Boris Johnson’s government will ask for an extension to the Brexit deadline if he does not reach a deal with Brussels by October 19, according to new documents disclosed in court.
The government papers submitted to the Court of Session in Edinburgh said the Prime Minister accepted the terms of the Benn Act, which requires an extension in the event of no deal.
It comes despite Mr Johnson insisting that he would take Britain out of the European Union “do or die” on October 31 and he "would rather be dead in a ditch" than ask for another Brexit delay.
He has repeatedly refused to rule out a no deal exit but has also maintained the government would “obey the law” – sparking speculation that he had found a loophole in the legislation.
The legal action taking place in Scotland’s highest court therefore asked the judiciary to require Mr Johnson to seek an extension to avoid leaving the EU without a deal.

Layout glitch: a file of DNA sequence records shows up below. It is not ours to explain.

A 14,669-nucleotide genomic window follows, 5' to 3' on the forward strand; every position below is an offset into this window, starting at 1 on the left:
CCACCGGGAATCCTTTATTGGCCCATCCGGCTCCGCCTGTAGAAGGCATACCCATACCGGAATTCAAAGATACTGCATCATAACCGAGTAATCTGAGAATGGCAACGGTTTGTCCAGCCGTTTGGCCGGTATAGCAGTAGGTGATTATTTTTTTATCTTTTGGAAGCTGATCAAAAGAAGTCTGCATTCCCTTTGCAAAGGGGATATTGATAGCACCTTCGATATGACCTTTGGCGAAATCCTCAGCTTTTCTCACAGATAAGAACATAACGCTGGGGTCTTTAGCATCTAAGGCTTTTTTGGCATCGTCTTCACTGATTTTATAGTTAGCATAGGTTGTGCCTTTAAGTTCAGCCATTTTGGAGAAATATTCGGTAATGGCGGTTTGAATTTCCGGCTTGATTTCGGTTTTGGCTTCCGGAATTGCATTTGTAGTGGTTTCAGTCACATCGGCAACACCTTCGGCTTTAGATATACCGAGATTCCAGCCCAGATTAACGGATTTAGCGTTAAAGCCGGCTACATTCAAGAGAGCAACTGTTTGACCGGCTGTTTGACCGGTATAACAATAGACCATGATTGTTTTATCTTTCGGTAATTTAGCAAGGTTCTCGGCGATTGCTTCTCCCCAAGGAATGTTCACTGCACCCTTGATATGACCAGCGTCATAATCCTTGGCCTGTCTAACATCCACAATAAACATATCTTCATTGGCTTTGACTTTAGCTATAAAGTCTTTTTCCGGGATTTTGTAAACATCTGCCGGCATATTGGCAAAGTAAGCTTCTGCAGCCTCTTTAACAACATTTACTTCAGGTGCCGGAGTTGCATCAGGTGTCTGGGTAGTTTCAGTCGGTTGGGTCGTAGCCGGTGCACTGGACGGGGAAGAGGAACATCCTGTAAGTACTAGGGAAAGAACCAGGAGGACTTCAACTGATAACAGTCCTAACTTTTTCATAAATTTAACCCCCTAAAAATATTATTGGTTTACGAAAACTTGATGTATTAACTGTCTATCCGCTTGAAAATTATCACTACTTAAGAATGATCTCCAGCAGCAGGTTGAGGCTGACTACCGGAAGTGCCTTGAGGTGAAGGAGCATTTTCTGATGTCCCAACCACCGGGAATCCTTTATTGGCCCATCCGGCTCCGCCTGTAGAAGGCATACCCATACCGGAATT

Downing Street refused to comment after the documents were read out at the hearing.
The case is being led by businessman Vince Dale, SNP MP Joanna Cherry QC and Jolyon Maugham QC.
Mr Maugham said: “What we learned today is that the Prime Minister has promised the court, in his own name, that he will ask for an extension under the Benn Act if the conditions are satisfied.
He said Mr Johnson has also promised the court he “will not frustrate the Benn Act”, ruling out speculation that he would send two letters to the EU, one asking for an extension followed by a second asking it not to take the request seriously.